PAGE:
These back to school books aren’t just lessons about how school works but also how to work with others at school.
My primary goals as a preschool teacher are never the academic goals. Social-emotional growth is always the most important goal in my classroom. Learning to separate securely from a parent at preschool, learning how to develop friendships, share space and materials, or accept others who aren’t just like you are a few of countless social-emotional milestones I aim to support my students through and books on this booklist are some of my tools to do so. These back to school books coupled with circle time activities focused on emotions make great first week activities in any classroom.
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Morris Micklewhite and The Tangerine Dress By Christine Baldachinno. Morris is just who he is. Who he happens to be is a boy who loves to dress up in an orange dress. The adults in the story don’t pass judgment. They support Morris for who he is without labeling or shaming. It takes some time for all the kids to be accepting, but soon their similarities and mutual interests overcame the differences. In the end, everyone plays better together, and Morris doesn’t have to change who he is to be part of the group.
Rex Wrecks It by Ben Clanton is a must read for the first week of preschool. It is all about a little dinosaur who just can not stop himself from knocking down other people’s towers. It is a great story because it empathizes with the children on all sides of this situation. No one likes getting a tower knocked down, and man oh man is it hard to stop yourself from knocking down towers! It’s a great look at self-regulation as well as how to help others.
Maisy Goes to Preschool: A Maisy First Experiences Book by Lucy Cousins is not groundbreaking, it’s text is very formulaic, but that doesn’t matter to most young readers who are being introduced to preschool for the first time. My daughter loved this book as a toddler, and my son loved helping me read it to her when he was going into kindergarten. It was sweet to see my son tell his little sister all about what she will do at preschool between reading. The book covers all the basics, and one thing that really stood out was the page showing Maisy and other students in the potty. The reason I liked this was that for many children a big step at the same time as starting preschool is potty training.
First Day Jitters by Julie Danneberg has a special spot in my heart. It’s a book about not wanting to go to a new school, the first day is always the hardest, and it’s easier to just stay in bed! The beauty of this book isn’t just the recognition of the anxiety about the first day, but in the end, the twist is that it’s the teacher who has the jitters, not a student. I love this book and the power it has to help anxious kids; I have read it more than once to a jittery child and see how it can help first hand.
Pete the Cat: Rocking in My School Shoes by James Dean is a special school book for our family. At my son’s kindergarten orientation, the teacher read this to her class and the prospective students, and it’s been a favorite ever since. The book follows Pete who is a cool cat with rockin’ shoes. He heads to school, and while he isn’t exactly sure of how things work he doesn’t worry, he just goes with the flow. There is no way you will be able to read this book without smiling; it’s so chill and relaxed and plain fun. Both my kids love it, and I love the repetitive questions about Pete and his reactions to new situations and answer each one every time we read it. Not many of these books are must buy, but I would add this to your shopping list it’s that good!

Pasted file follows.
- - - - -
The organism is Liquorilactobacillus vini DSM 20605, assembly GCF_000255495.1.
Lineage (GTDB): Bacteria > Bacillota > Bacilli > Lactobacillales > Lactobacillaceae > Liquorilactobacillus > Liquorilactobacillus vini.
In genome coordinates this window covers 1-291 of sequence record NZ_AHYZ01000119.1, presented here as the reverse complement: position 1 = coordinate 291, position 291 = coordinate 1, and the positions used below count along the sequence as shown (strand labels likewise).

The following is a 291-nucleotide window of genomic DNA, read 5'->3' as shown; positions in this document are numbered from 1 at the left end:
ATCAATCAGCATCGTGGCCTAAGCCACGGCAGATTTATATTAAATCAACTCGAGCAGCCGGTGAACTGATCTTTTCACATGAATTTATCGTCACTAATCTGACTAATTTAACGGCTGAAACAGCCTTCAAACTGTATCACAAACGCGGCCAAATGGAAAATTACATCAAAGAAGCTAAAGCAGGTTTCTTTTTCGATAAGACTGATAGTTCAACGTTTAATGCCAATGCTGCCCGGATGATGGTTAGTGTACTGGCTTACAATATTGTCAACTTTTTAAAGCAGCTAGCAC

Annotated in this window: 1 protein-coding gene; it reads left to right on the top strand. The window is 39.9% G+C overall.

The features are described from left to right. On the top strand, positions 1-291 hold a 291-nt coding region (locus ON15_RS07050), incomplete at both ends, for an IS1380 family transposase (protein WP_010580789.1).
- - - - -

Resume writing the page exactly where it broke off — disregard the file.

Pink Tiara Cookies For Three by Maria Dismondy is a story I think most of us can relate to. It’s about two best friends whose friendship is challenged when another little girl is welcomed by one friend and not by the other. I know as a young girl I dealt with this, and it was heartbreaking. Now as a mom I watch my son and his two closest friends deal with this often. The author does a beautiful job of recognizing the feelings of rejection, loneliness, and anger that children feel when this happens. The little girls in the story are probably a little more capable of expressing themselves than preschool-aged children, but that makes this book even more important. I used this book with both my children often when friendship struggles popped up, not only when they were left out, but when I had a hunch, they were the ones doing the leaving out. Oh and please don’t think it’s a girly book, it’s not my son loved it. His exact words were ” This would be really good for teachers to read to classes. ” I agree.
Wemberly Worried by Kevin Henkes This book is about a little mouse who is about as anxious as possible. She worries about everything, and it makes her family worried too. This is a fantastic book to read before starting anything new! I read it for the children’s time at my church right before school started last fall. It was a great opener for a talk about anxiety. We all have worries and even though we may not worry as often or as fiercely as Wemberly this book makes it seem okay and normal to feel those feelings. The way the author illustrates both through words and pictures the intensity of her feelings really creates compassion in the reader for this little mouse. And that ability to understand what another is feeling is something that I desperately want to instill in my children.
Lovely by Jess Hong is well…lovely! The book asks “What is lovely?” and the illustrations that follow answer that with a diverse group of opposites, all accepted as lovely. It celebrates being different and more importantly accepting different as lovely. The illustrations are the backbone of this book, and they do a fantastic job of including many of the fabulous differences in the world.
The Kraken’s Rules For Making Friends by Brittany R. Jacobs is a great book about making and keeping friends. Kraken scares all the sea creatures, and no one wants to be his friend, but when he asks a shark for help he great some great advice! A cute book not only about friendships but also about accepting who you are and others.